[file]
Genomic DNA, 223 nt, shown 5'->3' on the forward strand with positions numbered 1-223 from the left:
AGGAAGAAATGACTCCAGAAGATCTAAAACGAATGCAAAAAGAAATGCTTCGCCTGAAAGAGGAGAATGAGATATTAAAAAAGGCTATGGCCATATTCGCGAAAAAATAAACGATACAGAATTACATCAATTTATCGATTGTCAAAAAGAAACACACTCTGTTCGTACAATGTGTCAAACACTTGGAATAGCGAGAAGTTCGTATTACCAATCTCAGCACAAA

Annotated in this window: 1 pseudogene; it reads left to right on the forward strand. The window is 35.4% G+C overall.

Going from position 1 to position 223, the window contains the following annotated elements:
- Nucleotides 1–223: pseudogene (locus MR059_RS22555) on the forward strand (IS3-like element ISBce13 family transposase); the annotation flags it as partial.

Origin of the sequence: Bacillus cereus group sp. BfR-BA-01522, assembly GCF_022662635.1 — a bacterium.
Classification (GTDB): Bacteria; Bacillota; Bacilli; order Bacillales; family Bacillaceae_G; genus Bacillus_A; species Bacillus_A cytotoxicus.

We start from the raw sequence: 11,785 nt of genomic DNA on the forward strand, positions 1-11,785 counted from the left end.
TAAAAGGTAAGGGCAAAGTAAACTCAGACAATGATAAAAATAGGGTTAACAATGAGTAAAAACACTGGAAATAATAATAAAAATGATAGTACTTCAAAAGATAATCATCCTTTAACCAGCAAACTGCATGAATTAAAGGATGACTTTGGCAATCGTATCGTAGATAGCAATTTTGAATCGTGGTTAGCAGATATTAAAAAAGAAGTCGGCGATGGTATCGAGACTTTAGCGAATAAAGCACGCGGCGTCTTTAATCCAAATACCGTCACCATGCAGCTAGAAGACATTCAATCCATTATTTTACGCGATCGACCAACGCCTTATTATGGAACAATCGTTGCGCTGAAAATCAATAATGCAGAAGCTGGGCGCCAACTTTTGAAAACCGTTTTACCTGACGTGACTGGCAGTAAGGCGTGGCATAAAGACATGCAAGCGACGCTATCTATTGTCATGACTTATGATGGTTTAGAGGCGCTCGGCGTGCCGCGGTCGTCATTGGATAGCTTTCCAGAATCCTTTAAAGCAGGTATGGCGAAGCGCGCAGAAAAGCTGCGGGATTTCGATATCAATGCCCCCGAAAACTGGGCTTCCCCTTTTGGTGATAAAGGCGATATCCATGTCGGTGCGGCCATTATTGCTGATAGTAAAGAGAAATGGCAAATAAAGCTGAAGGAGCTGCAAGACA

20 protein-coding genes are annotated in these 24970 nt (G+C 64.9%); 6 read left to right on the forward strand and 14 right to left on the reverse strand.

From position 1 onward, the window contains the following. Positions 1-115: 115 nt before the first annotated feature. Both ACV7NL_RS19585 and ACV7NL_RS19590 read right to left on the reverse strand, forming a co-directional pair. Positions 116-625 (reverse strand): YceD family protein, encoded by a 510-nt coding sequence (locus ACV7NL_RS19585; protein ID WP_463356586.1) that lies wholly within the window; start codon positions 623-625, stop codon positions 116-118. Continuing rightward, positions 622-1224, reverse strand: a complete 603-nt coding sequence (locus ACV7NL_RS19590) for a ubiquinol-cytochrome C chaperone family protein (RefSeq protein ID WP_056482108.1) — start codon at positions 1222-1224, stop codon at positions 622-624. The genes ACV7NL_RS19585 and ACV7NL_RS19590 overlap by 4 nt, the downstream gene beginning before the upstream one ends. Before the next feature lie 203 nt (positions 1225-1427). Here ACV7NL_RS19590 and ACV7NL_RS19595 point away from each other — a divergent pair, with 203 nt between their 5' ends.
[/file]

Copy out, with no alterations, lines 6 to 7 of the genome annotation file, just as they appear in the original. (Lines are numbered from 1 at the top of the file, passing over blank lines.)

Origin of the sequence: Bacillus cereus group sp. BfR-BA-01522, assembly GCF_022662635.1 — a bacterium.
Classification (GTDB): Bacteria; Bacillota; Bacilli; order Bacillales; family Bacillaceae_G; genus Bacillus_A; species Bacillus_A cytotoxicus.